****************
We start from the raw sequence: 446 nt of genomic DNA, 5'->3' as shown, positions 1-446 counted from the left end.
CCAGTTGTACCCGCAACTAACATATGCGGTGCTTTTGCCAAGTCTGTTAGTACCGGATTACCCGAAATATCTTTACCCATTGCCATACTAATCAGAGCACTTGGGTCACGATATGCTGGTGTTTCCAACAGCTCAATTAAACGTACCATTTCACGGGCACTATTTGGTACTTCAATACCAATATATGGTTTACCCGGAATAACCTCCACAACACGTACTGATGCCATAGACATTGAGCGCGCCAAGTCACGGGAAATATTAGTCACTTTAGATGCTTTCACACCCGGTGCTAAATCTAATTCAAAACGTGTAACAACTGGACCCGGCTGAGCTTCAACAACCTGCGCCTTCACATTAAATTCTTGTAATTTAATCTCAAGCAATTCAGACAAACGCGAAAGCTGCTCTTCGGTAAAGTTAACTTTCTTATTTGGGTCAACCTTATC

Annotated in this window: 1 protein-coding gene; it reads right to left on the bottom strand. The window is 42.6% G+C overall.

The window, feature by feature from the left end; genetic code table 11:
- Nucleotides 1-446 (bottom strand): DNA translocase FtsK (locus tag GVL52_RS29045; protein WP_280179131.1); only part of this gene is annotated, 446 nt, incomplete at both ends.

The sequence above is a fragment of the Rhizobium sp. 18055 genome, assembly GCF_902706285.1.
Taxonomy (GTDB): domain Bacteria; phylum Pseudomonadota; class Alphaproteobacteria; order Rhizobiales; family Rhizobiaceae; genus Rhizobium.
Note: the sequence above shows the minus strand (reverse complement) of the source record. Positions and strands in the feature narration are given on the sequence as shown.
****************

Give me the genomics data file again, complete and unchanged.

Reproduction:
We start from the raw sequence: 446 nt of genomic DNA, 5'->3' as shown, positions 1-446 counted from the left end.
CCAGTTGTACCCGCAACTAACATATGCGGTGCTTTTGCCAAGTCTGTTAGTACCGGATTACCCGAAATATCTTTACCCATTGCCATACTAATCAGAGCACTTGGGTCACGATATGCTGGTGTTTCCAACAGCTCAATTAAACGTACCATTTCACGGGCACTATTTGGTACTTCAATACCAATATATGGTTTACCCGGAATAACCTCCACAACACGTACTGATGCCATAGACATTGAGCGCGCCAAGTCACGGGAAATATTAGTCACTTTAGATGCTTTCACACCCGGTGCTAAATCTAATTCAAAACGTGTAACAACTGGACCCGGCTGAGCTTCAACAACCTGCGCCTTCACATTAAATTCTTGTAATTTAATCTCAAGCAATTCAGACAAACGCGAAAGCTGCTCTTCGGTAAAGTTAACTTTCTTATTTGGGTCAACCTTATC

Annotated in this window: 1 protein-coding gene; it reads right to left on the bottom strand. The window is 42.6% G+C overall.

The window, feature by feature from the left end; genetic code table 11:
- Nucleotides 1-446 (bottom strand): DNA translocase FtsK (locus tag GVL52_RS29045; protein WP_280179131.1); only part of this gene is annotated, 446 nt, incomplete at both ends.

The sequence above is a fragment of the Rhizobium sp. 18055 genome, assembly GCF_902706285.1.
Taxonomy (GTDB): domain Bacteria; phylum Pseudomonadota; class Alphaproteobacteria; order Rhizobiales; family Rhizobiaceae; genus Rhizobium.
Note: the sequence above shows the minus strand (reverse complement) of the source record. Positions and strands in the feature narration are given on the sequence as shown.